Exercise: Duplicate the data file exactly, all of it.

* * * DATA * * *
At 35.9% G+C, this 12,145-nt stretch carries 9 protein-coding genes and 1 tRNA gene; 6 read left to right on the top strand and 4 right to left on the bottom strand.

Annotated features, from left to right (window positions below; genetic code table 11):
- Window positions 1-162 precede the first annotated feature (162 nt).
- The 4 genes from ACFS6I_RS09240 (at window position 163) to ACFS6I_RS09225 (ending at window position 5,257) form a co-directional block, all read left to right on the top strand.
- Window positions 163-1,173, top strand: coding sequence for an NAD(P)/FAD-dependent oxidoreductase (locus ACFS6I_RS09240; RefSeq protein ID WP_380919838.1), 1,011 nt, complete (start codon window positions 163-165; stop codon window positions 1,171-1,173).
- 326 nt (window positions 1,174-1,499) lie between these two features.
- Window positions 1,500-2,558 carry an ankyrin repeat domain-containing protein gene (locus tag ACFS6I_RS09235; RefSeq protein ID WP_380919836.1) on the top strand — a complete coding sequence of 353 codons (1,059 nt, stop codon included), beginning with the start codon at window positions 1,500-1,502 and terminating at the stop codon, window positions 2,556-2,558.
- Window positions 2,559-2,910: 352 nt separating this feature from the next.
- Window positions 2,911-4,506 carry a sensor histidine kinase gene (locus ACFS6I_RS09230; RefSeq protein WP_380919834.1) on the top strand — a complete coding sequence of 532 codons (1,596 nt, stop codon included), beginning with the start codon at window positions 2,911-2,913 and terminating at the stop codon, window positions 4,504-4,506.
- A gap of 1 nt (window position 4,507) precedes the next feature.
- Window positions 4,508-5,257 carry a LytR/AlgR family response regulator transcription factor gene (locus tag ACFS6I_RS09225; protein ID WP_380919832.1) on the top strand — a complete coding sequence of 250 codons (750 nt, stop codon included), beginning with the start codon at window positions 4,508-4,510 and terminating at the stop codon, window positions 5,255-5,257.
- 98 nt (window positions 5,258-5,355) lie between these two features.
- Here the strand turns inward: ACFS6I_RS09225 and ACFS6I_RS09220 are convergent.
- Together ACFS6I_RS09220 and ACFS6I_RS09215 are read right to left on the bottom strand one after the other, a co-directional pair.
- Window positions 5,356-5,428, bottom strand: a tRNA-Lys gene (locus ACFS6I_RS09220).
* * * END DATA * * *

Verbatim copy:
At 35.9% G+C, this 12,145-nt stretch carries 9 protein-coding genes and 1 tRNA gene; 6 read left to right on the top strand and 4 right to left on the bottom strand.

Annotated features, from left to right (window positions below; genetic code table 11):
- Window positions 1-162 precede the first annotated feature (162 nt).
- The 4 genes from ACFS6I_RS09240 (at window position 163) to ACFS6I_RS09225 (ending at window position 5,257) form a co-directional block, all read left to right on the top strand.
- Window positions 163-1,173, top strand: coding sequence for an NAD(P)/FAD-dependent oxidoreductase (locus ACFS6I_RS09240; RefSeq protein ID WP_380919838.1), 1,011 nt, complete (start codon window positions 163-165; stop codon window positions 1,171-1,173).
- 326 nt (window positions 1,174-1,499) lie between these two features.
- Window positions 1,500-2,558 carry an ankyrin repeat domain-containing protein gene (locus tag ACFS6I_RS09235; RefSeq protein ID WP_380919836.1) on the top strand — a complete coding sequence of 353 codons (1,059 nt, stop codon included), beginning with the start codon at window positions 1,500-1,502 and terminating at the stop codon, window positions 2,556-2,558.
- Window positions 2,559-2,910: 352 nt separating this feature from the next.
- Window positions 2,911-4,506 carry a sensor histidine kinase gene (locus ACFS6I_RS09230; RefSeq protein WP_380919834.1) on the top strand — a complete coding sequence of 532 codons (1,596 nt, stop codon included), beginning with the start codon at window positions 2,911-2,913 and terminating at the stop codon, window positions 4,504-4,506.
- A gap of 1 nt (window position 4,507) precedes the next feature.
- Window positions 4,508-5,257 carry a LytR/AlgR family response regulator transcription factor gene (locus tag ACFS6I_RS09225; protein ID WP_380919832.1) on the top strand — a complete coding sequence of 250 codons (750 nt, stop codon included), beginning with the start codon at window positions 4,508-4,510 and terminating at the stop codon, window positions 5,255-5,257.
- 98 nt (window positions 5,258-5,355) lie between these two features.
- Here the strand turns inward: ACFS6I_RS09225 and ACFS6I_RS09220 are convergent.
- Together ACFS6I_RS09220 and ACFS6I_RS09215 are read right to left on the bottom strand one after the other, a co-directional pair.
- Window positions 5,356-5,428, bottom strand: a tRNA-Lys gene (locus ACFS6I_RS09220).